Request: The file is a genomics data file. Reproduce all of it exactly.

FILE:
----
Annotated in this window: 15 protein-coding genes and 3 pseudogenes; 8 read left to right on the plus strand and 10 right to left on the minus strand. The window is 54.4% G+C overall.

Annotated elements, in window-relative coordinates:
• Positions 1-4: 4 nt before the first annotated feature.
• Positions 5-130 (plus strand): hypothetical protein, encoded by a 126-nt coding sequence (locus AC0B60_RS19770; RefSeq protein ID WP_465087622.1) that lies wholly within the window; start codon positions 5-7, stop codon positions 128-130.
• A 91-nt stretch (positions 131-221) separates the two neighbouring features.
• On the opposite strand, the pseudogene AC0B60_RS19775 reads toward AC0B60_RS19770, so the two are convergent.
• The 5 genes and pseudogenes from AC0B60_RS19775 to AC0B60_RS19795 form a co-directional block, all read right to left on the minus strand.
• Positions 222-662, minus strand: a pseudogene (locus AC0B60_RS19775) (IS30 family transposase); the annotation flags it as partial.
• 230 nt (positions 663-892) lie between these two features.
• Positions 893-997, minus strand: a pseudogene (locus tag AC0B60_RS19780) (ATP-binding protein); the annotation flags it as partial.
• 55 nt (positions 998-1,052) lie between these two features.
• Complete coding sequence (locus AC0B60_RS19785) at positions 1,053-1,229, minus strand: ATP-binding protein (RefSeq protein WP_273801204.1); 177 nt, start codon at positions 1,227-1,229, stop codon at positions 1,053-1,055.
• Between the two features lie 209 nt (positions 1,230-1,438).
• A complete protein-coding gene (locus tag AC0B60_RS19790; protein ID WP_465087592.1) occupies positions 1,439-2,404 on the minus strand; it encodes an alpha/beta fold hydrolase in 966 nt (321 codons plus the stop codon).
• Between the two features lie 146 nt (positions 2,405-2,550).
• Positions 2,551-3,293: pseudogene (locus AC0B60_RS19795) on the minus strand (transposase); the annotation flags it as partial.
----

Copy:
Annotated in this window: 15 protein-coding genes and 3 pseudogenes; 8 read left to right on the plus strand and 10 right to left on the minus strand. The window is 54.4% G+C overall.

Annotated elements, in window-relative coordinates:
• Positions 1-4: 4 nt before the first annotated feature.
• Positions 5-130 (plus strand): hypothetical protein, encoded by a 126-nt coding sequence (locus AC0B60_RS19770; RefSeq protein ID WP_465087622.1) that lies wholly within the window; start codon positions 5-7, stop codon positions 128-130.
• A 91-nt stretch (positions 131-221) separates the two neighbouring features.
• On the opposite strand, the pseudogene AC0B60_RS19775 reads toward AC0B60_RS19770, so the two are convergent.
• The 5 genes and pseudogenes from AC0B60_RS19775 to AC0B60_RS19795 form a co-directional block, all read right to left on the minus strand.
• Positions 222-662, minus strand: a pseudogene (locus AC0B60_RS19775) (IS30 family transposase); the annotation flags it as partial.
• 230 nt (positions 663-892) lie between these two features.
• Positions 893-997, minus strand: a pseudogene (locus tag AC0B60_RS19780) (ATP-binding protein); the annotation flags it as partial.
• 55 nt (positions 998-1,052) lie between these two features.
• Complete coding sequence (locus AC0B60_RS19785) at positions 1,053-1,229, minus strand: ATP-binding protein (RefSeq protein WP_273801204.1); 177 nt, start codon at positions 1,227-1,229, stop codon at positions 1,053-1,055.
• Between the two features lie 209 nt (positions 1,230-1,438).
• A complete protein-coding gene (locus tag AC0B60_RS19790; protein ID WP_465087592.1) occupies positions 1,439-2,404 on the minus strand; it encodes an alpha/beta fold hydrolase in 966 nt (321 codons plus the stop codon).
• Between the two features lie 146 nt (positions 2,405-2,550).
• Positions 2,551-3,293: pseudogene (locus AC0B60_RS19795) on the minus strand (transposase); the annotation flags it as partial.